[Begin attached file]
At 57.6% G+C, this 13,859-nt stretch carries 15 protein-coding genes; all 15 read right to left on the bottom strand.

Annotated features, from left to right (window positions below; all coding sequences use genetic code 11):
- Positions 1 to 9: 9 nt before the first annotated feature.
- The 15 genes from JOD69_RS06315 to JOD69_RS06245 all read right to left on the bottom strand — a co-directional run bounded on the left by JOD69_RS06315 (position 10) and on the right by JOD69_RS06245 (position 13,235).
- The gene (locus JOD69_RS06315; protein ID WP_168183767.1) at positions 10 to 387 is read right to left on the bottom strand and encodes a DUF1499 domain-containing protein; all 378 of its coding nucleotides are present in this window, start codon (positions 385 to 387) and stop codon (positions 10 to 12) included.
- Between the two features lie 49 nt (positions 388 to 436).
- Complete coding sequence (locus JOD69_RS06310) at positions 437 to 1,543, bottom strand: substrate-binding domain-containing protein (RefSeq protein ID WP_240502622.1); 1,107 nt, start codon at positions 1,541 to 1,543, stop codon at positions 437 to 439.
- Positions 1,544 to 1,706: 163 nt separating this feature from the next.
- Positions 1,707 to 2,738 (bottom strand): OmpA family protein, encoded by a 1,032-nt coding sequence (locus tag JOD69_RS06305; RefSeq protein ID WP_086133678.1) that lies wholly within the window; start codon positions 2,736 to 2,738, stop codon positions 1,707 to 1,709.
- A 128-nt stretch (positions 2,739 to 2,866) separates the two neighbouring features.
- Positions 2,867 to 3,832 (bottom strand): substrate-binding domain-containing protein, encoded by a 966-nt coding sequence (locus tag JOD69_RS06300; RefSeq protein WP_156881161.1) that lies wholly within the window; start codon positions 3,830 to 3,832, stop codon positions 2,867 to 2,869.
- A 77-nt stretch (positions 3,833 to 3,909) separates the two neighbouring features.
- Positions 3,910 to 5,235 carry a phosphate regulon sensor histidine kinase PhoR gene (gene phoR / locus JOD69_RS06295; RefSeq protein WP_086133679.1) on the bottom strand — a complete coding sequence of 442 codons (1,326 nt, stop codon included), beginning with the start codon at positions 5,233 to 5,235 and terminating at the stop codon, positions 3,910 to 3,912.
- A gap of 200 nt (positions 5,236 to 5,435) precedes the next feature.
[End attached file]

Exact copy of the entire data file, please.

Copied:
At 57.6% G+C, this 13,859-nt stretch carries 15 protein-coding genes; all 15 read right to left on the bottom strand.

Annotated features, from left to right (window positions below; all coding sequences use genetic code 11):
- Positions 1 to 9: 9 nt before the first annotated feature.
- The 15 genes from JOD69_RS06315 to JOD69_RS06245 all read right to left on the bottom strand — a co-directional run bounded on the left by JOD69_RS06315 (position 10) and on the right by JOD69_RS06245 (position 13,235).
- The gene (locus JOD69_RS06315; protein ID WP_168183767.1) at positions 10 to 387 is read right to left on the bottom strand and encodes a DUF1499 domain-containing protein; all 378 of its coding nucleotides are present in this window, start codon (positions 385 to 387) and stop codon (positions 10 to 12) included.
- Between the two features lie 49 nt (positions 388 to 436).
- Complete coding sequence (locus JOD69_RS06310) at positions 437 to 1,543, bottom strand: substrate-binding domain-containing protein (RefSeq protein ID WP_240502622.1); 1,107 nt, start codon at positions 1,541 to 1,543, stop codon at positions 437 to 439.
- Positions 1,544 to 1,706: 163 nt separating this feature from the next.
- Positions 1,707 to 2,738 (bottom strand): OmpA family protein, encoded by a 1,032-nt coding sequence (locus tag JOD69_RS06305; RefSeq protein ID WP_086133678.1) that lies wholly within the window; start codon positions 2,736 to 2,738, stop codon positions 1,707 to 1,709.
- A 128-nt stretch (positions 2,739 to 2,866) separates the two neighbouring features.
- Positions 2,867 to 3,832 (bottom strand): substrate-binding domain-containing protein, encoded by a 966-nt coding sequence (locus tag JOD69_RS06300; RefSeq protein WP_156881161.1) that lies wholly within the window; start codon positions 3,830 to 3,832, stop codon positions 2,867 to 2,869.
- A 77-nt stretch (positions 3,833 to 3,909) separates the two neighbouring features.
- Positions 3,910 to 5,235 carry a phosphate regulon sensor histidine kinase PhoR gene (gene phoR / locus JOD69_RS06295; RefSeq protein WP_086133679.1) on the bottom strand — a complete coding sequence of 442 codons (1,326 nt, stop codon included), beginning with the start codon at positions 5,233 to 5,235 and terminating at the stop codon, positions 3,910 to 3,912.
- A gap of 200 nt (positions 5,236 to 5,435) precedes the next feature.